Project Overview

03 Jul 2020 -

A hardware Operating System is FPGA logic that supports application execution on the FPGA, similar to the role played by software OSes running on CPUs. It is implemented on a dedicated part of the FPGA fabric, assigned during floorplanning, and linked to application logic during compilation. Since this linking takes into account the location and interfaces of the hardware OS, any changes to the OS may require a recompilation of all applications running on it. As a result, updates to the hardware OS should be infrequent with respect to application updates; this again is similar to the update frequency for OS vs applications in software. “Shell” and “Board Support Package (BSP)” are two common alternative names used for a hardware OS.

Hardware OSes are responsible for supporting external interfaces (memory, host, network etc), partitioning device fabric between multiple entities, data flow management, resource multiplexing, and hardware modifications. They also define a number of specifications such as APIs, protocols, bus widths, clock domains, FIFO depths etc. For elastic and shared FPGAs in particular, hardware OSes support simultaneous deployment of code from multiple independent users/tenants, as well as code from system administrators. System administrator logic in FPGAs enables implementation of important, often performance and security critical, services and functions. This includes crypto, firewalls/isolation, packet processing, control/management planes, event logs/counters, firmware attestation services etc. A hardware OS also enables modification of deployed logic in a number of forms with varying overhead, including i) hotfixes (run-time parameter updates that do not modify FPGA configuration memory), and ii) partial reconfiguration (modifications to a predefined region of the FPGA).

While there have been numerous efforts towards building hardware OSs, these efforts have typically been ad hoc. This results in a number of limitations, such as:

  1. Limited Support: Most designs only support the limited set of applications or infrastructure configurations that are of interest to the developer.

  2. Incompatibility: Even if two hardware OSs share the same functionality and provide the same amount of resources to application logic, the application logic may still need to be recompiled. One binary may not be compatible for both OSs due to differences in APIs and floorplanning. In the worst case, this could require modifications to the source code which could require building a large number of wrappers that consume the already limited resources, especially if the application logic consists of IP blocks and cannot be directly modified

  3. Development Overhead: A new hardware OS may need to be written for each application if the existing options are insufficient. While different building blocks for this OS may be available as vendor IP, understanding how the different IP blocks work and how they should be connected is still a challenge. As a result, the application developer has to spend a significant amount of time on building the OS, in addition to the time taken to build the actual application.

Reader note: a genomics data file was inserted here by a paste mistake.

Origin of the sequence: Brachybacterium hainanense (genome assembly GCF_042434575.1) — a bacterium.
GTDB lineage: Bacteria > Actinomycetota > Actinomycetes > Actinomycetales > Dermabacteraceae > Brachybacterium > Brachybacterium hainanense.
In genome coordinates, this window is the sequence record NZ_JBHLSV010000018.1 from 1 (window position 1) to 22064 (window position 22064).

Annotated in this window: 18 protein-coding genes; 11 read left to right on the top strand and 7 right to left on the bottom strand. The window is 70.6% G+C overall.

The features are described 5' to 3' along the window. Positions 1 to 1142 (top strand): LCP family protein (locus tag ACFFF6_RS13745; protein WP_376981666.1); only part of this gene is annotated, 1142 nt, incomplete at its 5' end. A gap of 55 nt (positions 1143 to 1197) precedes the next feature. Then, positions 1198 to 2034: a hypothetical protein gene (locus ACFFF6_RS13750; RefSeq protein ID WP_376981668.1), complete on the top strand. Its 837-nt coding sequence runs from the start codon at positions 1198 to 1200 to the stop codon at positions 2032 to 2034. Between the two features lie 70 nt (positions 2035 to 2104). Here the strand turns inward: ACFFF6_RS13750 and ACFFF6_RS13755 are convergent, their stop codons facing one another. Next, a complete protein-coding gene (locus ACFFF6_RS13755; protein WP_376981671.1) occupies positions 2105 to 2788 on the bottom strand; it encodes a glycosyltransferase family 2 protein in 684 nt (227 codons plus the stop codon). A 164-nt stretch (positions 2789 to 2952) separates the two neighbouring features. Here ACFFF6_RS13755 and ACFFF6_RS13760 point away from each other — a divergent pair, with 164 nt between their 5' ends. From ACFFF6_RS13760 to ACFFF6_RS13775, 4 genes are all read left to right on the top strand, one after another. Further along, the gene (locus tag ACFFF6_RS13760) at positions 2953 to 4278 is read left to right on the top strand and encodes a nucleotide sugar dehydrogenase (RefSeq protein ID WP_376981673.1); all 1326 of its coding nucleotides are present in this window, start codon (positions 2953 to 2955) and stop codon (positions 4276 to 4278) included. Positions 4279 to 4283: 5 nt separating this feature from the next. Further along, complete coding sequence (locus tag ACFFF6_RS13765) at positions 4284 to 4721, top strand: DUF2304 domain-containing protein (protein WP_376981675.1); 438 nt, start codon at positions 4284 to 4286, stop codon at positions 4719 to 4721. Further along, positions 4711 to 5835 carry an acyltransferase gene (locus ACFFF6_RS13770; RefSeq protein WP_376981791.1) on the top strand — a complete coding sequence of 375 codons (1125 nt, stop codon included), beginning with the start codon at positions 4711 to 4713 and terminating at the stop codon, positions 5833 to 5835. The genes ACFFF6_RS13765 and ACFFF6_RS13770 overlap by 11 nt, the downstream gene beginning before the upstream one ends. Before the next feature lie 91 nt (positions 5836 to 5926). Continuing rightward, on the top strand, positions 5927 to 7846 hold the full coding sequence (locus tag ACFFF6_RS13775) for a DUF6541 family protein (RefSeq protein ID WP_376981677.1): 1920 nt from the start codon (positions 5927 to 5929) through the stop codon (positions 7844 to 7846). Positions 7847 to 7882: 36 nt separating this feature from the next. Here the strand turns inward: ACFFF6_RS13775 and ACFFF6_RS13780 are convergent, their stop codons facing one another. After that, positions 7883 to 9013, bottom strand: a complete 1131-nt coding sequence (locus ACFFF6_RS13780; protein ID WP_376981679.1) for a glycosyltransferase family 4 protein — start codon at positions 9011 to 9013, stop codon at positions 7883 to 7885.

4. Performance Overhead: If the application developer does not have sufficient expertise in the design and/or operation of a hardware OS component, it can have a negative impact on performance since the OS is in the critical path of virtually all data movement in and out of the application logic. Moreover, inefficiently designed OS components can use up more chip resources than what was actually needed, resulting in less resources being made available to the application itself, which in turn could also translate to lower performance.

The goal of Project Morpheus is to build a framework to first formalize and generalize hardware OSs, and then automate the process of generating them for different functionality requirements. The project aims to achieve this goal through the following explorations:

  1. Generation of a taxonomy of the different infrastructure configurations in which FPGAs are deployed in the data center and the edge. While an exhaustive list is not possible, analysis of FPGA use cases and previous efforts in hardware OS design will help generate a partial hardware OS taxonomy that covers some of the most common methods of FPGA deployment.

  2. Identification and categorization of the different components of a hardware OS. This will help formalize what functionality should be supported in a hardware OS, what can be varied across different configurations, and how those changes can be made.

  3. Standardization of APIs to ensure application source code does not need to be modified if changes to the OS are made, and that the application is compatible with any OS running in any FPGA.

  4. Implementation of a library of high performance and open source components, such as interface controllers, reconfiguration controllers, schedulers, monitors etc. This will support modifications to components, which in turn will help minimize resource usage and optimize performance based on a particular configuration. Moreover, it will also ensure that the design is portable across different FPGA chips and vendors.

  5. Implementation of a hardware OS generator for automatically floor planning the target chip and stitching together different components from a hardware library based on provided specifications.